“The Adventure of the Norwood Builder” begins when Holmes and his companion, Watson, are visited by a Mr. MacFarlane, a “wild-eyed and frantic” young man who has been pursued by the police and charged with the murder of Mr. Oldacre, an eccentric and reclusive bachelor. Mr. MacFarlane swears upon his innocence, but his situation is forlorn, as Mr. Oldacre, on the day he was allegedly murdered, prepared a holograph Will in which he gave everything to Mr. MacFarlane.
Upon inspection of the holograph Will, Holmes deduces that it was written on a train, since there are some sentences that are clear and discernible, and others which are illegible – “the good writing represents stations, the bad writing movement”. According to Holmes, this corroborates Mr. MacFarlane’s credibility:
“It is curious – is it not? – that a man should draw up so important a document in so haphazard a fashion. It suggests that he did not think it was going to be of much practical importance.”
Holmes becomes more suspicious of the official narrative when he discovers, amongst other things, that prior to his death, Mr. Oldacre transferred his assets to a mysterious unknown, Mr. Cornelius.
In estate litigation in Ontario, it is common practice for litigants to employ handwriting experts to investigate the authenticity of documents and signatures, but they, likely cautious and mindful of their professional reputations, may be less inclined to make such momentous and bold inferences. In cracking the case (spoiler alert!), Holmes certainly employs measures that go far beyond those available to present-day estate litigators, experts, investigators, and the authorities.
Working with some suggestive facts – such as that Mr. Oldacre executed his Will sloppily and that he transferred his wealth to one party while designating another party as his estate beneficiary – Sherlock Holmes deduces that Mr. Oldacre has faked his own death, framed Mr. MacFarlane, and transferred his wealth to the fictitious Mr. Cornelius, who is in fact himself, in order to defraud his creditors. In an effort to vindicate his theory and save Mr. MacFarlane, Holmes invites the police into Mr. Oldacre’s home, instructs Watson to put a match to some straw, and then, when there is a blaze and smoke billowing within the house, Holmes has the police yell “fire”:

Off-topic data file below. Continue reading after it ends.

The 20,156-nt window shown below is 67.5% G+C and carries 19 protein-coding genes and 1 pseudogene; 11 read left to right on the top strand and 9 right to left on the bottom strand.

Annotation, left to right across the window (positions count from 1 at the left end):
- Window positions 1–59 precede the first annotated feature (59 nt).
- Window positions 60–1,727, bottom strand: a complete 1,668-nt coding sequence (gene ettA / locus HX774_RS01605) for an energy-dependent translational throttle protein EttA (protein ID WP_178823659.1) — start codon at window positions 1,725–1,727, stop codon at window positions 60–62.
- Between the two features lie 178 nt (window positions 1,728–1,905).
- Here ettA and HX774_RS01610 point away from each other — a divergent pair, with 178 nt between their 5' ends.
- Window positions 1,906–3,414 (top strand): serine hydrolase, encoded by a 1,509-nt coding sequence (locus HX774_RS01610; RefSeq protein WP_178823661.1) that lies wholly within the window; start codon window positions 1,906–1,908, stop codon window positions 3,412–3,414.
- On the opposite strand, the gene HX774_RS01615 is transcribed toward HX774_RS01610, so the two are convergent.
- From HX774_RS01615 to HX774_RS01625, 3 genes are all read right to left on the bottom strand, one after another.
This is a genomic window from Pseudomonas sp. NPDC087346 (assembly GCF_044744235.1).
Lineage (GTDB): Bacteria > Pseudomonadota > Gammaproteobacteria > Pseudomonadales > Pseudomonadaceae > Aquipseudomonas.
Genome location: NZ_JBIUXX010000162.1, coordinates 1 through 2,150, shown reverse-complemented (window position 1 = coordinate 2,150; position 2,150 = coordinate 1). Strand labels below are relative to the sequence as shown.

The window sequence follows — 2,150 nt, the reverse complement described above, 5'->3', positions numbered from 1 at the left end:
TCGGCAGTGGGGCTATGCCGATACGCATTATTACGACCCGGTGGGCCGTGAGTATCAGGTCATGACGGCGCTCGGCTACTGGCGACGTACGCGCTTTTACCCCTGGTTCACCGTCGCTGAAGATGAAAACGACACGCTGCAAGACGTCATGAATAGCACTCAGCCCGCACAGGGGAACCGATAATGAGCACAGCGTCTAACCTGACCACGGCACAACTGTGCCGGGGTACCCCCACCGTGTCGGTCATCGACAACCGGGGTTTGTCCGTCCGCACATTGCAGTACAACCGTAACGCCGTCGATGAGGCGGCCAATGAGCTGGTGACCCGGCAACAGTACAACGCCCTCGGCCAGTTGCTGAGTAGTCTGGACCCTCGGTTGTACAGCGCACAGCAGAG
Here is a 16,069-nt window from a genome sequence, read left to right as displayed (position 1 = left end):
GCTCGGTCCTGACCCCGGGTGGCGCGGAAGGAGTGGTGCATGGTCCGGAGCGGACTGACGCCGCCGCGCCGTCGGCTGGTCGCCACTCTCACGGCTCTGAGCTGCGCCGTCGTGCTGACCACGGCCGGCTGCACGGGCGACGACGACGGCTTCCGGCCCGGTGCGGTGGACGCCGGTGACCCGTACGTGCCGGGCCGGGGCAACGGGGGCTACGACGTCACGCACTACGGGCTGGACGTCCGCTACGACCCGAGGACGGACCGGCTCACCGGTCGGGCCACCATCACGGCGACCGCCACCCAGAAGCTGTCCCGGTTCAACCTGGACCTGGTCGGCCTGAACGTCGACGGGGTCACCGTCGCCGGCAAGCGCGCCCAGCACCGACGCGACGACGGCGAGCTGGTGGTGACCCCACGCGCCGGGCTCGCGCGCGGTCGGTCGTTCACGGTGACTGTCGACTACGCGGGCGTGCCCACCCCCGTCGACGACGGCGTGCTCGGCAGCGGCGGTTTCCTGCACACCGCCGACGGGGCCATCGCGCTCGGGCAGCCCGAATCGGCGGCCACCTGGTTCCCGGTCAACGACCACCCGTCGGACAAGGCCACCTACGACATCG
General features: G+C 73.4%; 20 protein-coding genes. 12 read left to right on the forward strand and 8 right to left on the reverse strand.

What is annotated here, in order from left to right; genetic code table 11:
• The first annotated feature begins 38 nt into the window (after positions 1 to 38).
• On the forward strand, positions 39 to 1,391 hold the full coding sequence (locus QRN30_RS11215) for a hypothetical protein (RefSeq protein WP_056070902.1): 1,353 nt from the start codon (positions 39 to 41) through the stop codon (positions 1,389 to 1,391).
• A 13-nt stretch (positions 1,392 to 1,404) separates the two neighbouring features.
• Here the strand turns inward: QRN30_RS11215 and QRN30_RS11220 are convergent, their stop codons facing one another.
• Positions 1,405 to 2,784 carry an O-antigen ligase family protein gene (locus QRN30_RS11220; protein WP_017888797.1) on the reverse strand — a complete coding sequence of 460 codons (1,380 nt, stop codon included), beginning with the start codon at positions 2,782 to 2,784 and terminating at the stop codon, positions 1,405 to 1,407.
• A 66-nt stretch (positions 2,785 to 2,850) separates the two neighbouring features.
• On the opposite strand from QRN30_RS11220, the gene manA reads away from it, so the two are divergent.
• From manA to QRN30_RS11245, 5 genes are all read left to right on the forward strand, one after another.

“A door suddenly flew open out of what appeared to be solid wall at the end of the corridor, and a little, wizened man darted out of it, like a rabbit out of its burrow. ‘Capital!’ said Holmes, calmly. ‘Watson, a bucket of water over the straw … allow me to present you with your principal missing witness, Mr. Jonas Oldacre.’”
These types of truth-finding artifices, though extreme and unorthodox, are within the purview of the unofficial detective. Estate litigators, on the other hand, operate under the stricter ambit of the Law Society of Ontario, which would likely frown upon such irregular practices.
Thank you for reading – have a great day,
Suzana Popovic-Montag & Devin McMurtry
People change their mind all of the time. When someone changes their mind about the terms of their Will however, things can become more complicated. Going to a lawyer to formally make a change to the Will may seem daunting. If the change to the Will is relatively minor, an individual may be tempted to forgo meeting with a lawyer to draw up a new Will or Codicil, and simply make the change to the Will themselves by crossing out or inserting new language by hand on the face of the old Will. But would such handwritten changes be valid?
Although the advice to any individual thinking of changing their Will would always be to speak with a lawyer about the matter, people do not always adhere to such advice. If someone has made handwritten changes to their Will after the document was originally signed, such changes can under certain circumstances alter the terms of the Will.
Section 18(1) of the Succession Law Reform Act (the “SLRA“) provides that unless any alteration to a Will is made in accordance with the requirements of section 18(2) of the SLRA, such alterations have no effect upon the provisions of the Will itself unless such an alteration has had the effect that you can no longer read the original wording of the Will. Section 18(2) of the SLRA further provides:
“An alteration that is made in a will after the will has been made is validly made when the signature of the testator and subscription of witnesses to the signature of the testator to the alteration, or, in the case of a will that was made under section 5 or 6, the signature of the testator, are or is made,
(a) in the margin or in some other part of the will opposite or near to the alteration; or
(b) at the end of or opposite to a memorandum referring to the alteration and written in some part of the will.”
As a result of section 18(1) and 18(2) of the SLRA, any handwritten change to a Will does not validly alter the terms of the Will unless the testator and two witnesses sign in the margins of the Will near the alteration (subject to certain exceptions listed). If the handwritten change is not accompanied by such signatures it is not a valid alteration and has no impact upon the original terms of the Will, unless the handwritten change has had the effect of “obliterating” the original language of the Will by making it no longer readable.
Thank you for reading.